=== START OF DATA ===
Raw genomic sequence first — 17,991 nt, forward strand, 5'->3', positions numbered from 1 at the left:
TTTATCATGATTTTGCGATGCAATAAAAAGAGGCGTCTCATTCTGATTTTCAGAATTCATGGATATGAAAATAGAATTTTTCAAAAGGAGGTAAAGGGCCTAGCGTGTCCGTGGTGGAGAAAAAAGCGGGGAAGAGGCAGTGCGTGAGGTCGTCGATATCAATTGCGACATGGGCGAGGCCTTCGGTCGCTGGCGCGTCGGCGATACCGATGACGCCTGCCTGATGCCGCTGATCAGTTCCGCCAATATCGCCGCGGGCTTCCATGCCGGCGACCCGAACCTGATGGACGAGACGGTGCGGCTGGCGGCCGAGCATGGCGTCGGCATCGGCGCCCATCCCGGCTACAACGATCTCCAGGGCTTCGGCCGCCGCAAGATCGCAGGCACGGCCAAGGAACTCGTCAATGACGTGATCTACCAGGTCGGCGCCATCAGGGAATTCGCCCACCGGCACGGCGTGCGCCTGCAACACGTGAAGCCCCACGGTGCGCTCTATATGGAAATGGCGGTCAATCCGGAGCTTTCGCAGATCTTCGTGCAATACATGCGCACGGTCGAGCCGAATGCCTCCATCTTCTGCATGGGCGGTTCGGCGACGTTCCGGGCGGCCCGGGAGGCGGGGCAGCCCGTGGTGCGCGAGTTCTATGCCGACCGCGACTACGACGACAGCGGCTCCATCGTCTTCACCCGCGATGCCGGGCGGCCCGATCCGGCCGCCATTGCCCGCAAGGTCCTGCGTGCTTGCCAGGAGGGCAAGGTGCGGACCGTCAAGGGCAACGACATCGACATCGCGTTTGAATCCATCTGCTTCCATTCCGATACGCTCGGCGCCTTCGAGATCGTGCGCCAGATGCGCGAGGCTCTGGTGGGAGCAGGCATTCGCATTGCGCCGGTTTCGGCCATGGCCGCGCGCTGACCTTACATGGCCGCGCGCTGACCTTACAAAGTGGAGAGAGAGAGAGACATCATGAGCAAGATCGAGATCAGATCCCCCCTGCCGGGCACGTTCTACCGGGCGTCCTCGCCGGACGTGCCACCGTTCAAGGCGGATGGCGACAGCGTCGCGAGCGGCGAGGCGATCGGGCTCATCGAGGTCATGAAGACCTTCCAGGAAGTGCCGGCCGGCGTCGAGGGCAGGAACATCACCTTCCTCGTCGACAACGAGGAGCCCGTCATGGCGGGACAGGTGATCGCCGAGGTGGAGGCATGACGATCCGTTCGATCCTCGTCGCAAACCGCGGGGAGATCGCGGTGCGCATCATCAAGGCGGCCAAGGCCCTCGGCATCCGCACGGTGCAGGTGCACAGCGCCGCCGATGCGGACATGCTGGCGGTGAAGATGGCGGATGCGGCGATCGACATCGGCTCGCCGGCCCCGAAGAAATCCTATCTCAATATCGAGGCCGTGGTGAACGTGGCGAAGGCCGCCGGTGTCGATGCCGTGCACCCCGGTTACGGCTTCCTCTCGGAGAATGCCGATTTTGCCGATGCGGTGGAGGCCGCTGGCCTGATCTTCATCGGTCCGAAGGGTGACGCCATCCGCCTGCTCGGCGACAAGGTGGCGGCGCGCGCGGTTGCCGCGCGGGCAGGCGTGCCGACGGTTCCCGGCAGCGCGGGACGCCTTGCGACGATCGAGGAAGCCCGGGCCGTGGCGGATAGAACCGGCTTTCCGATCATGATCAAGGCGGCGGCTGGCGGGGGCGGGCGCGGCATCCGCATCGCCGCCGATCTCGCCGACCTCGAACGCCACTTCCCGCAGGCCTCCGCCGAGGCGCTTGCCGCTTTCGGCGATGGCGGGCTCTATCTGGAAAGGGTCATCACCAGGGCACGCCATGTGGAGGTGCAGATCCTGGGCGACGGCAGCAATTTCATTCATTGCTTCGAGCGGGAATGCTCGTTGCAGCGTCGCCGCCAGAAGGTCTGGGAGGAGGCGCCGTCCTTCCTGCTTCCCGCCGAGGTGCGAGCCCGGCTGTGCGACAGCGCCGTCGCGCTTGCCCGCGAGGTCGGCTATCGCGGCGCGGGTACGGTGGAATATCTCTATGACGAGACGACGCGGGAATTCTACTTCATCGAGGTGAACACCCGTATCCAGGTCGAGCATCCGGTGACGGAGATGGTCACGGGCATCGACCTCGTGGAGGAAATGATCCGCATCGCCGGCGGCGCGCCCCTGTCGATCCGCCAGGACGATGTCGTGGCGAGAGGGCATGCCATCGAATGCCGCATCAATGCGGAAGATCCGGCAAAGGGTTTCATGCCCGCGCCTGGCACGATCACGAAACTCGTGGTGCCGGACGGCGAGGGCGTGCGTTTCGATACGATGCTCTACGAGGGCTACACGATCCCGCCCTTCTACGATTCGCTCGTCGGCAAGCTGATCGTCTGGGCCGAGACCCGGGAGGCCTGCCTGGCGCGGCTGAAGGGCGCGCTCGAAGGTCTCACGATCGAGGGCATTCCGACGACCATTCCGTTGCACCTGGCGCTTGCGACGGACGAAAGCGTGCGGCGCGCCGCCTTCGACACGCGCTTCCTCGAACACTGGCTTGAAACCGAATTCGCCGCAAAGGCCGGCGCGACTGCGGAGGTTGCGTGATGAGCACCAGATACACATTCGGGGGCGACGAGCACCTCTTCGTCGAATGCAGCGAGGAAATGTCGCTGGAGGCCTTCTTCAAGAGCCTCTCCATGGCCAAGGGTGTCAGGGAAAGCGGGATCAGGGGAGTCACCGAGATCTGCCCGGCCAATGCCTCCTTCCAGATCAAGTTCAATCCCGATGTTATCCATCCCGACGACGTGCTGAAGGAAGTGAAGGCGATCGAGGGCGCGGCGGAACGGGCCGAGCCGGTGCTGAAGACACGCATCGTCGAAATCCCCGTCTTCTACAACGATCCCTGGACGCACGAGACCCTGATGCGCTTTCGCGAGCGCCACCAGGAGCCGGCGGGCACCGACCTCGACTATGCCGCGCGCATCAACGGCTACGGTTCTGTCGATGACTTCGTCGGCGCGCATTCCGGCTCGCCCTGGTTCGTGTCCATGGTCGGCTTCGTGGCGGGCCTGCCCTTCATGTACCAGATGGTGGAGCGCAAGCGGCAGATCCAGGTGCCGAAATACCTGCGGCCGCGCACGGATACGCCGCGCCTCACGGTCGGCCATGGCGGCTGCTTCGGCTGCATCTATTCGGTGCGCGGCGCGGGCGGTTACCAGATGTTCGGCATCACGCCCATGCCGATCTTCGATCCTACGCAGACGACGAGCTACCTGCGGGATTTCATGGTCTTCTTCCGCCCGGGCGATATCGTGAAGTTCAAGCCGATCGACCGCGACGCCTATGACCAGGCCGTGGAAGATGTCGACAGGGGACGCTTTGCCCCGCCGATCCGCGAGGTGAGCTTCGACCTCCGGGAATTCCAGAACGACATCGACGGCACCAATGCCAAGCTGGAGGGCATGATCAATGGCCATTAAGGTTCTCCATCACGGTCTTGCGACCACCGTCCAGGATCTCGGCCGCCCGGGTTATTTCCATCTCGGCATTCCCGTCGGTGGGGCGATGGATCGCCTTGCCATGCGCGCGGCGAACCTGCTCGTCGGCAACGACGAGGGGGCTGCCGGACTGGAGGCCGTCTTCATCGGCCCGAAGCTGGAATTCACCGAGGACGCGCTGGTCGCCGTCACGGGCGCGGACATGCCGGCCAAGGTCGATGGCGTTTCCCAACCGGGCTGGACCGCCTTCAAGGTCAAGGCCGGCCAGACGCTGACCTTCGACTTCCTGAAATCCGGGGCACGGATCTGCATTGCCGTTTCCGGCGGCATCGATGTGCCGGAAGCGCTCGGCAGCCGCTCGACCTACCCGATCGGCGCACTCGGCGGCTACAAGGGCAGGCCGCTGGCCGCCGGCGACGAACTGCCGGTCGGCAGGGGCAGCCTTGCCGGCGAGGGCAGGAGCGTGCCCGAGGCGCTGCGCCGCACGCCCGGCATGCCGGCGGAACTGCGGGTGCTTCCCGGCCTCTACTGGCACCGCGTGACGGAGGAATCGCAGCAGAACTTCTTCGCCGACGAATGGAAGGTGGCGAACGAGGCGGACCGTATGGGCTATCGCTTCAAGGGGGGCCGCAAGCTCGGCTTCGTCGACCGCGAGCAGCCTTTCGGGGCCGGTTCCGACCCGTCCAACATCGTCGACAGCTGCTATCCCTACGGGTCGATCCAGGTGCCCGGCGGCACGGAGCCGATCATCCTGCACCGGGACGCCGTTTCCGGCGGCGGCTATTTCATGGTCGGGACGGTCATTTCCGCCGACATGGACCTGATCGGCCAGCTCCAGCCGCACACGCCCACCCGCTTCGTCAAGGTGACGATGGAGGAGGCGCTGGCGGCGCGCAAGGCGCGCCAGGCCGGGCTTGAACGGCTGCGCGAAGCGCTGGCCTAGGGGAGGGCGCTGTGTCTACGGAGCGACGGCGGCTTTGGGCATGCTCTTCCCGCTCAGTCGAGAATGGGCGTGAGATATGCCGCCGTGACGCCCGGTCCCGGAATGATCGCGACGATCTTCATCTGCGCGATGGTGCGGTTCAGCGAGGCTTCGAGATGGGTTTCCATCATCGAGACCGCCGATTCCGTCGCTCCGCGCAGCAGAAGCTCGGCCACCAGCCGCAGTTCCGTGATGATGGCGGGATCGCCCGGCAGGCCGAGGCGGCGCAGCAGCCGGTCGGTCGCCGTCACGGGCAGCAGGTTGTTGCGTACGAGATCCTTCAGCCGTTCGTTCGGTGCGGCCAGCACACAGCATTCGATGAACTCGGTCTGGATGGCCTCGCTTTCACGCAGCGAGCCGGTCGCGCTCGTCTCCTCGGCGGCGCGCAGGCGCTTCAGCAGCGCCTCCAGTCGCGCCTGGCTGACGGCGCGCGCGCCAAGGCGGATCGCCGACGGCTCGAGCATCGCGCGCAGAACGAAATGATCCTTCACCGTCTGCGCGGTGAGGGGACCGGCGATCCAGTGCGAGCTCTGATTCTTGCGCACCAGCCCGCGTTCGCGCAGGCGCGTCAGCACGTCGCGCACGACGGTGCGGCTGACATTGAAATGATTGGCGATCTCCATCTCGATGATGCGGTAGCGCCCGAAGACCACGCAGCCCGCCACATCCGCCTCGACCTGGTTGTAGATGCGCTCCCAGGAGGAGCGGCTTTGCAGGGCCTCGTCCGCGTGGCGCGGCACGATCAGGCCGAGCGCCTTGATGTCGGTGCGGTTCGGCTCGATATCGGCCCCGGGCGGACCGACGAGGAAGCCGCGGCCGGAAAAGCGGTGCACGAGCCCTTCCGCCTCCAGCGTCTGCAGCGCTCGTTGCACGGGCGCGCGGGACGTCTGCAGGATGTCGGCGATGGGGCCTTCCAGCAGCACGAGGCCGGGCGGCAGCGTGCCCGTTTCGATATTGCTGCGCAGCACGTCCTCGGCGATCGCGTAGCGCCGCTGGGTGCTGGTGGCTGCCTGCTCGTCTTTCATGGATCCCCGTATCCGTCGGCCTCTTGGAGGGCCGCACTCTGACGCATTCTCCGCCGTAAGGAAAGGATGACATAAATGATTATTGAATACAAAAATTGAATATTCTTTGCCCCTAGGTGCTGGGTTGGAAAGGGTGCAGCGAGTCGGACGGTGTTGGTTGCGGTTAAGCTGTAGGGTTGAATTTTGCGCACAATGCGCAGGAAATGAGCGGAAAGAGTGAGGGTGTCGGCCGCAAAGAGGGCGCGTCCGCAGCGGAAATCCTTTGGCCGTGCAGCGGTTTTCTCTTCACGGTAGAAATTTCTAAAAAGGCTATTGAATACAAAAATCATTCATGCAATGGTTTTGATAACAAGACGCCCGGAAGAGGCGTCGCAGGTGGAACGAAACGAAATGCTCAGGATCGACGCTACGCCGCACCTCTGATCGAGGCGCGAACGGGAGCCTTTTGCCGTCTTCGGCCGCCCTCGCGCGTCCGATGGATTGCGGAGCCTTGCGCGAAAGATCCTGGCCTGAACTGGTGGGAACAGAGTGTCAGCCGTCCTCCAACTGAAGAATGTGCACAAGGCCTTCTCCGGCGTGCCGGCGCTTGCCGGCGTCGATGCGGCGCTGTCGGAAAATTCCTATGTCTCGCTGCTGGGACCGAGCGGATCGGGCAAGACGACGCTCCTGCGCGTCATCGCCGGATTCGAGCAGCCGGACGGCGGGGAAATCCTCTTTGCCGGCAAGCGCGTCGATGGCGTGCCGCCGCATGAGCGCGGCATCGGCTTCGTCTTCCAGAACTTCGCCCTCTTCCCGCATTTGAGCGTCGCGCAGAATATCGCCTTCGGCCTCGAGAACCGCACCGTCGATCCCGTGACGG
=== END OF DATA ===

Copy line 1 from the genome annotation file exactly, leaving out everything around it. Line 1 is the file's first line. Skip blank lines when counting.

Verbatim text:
Raw genomic sequence first — 17,991 nt, forward strand, 5'->3', positions numbered from 1 at the left: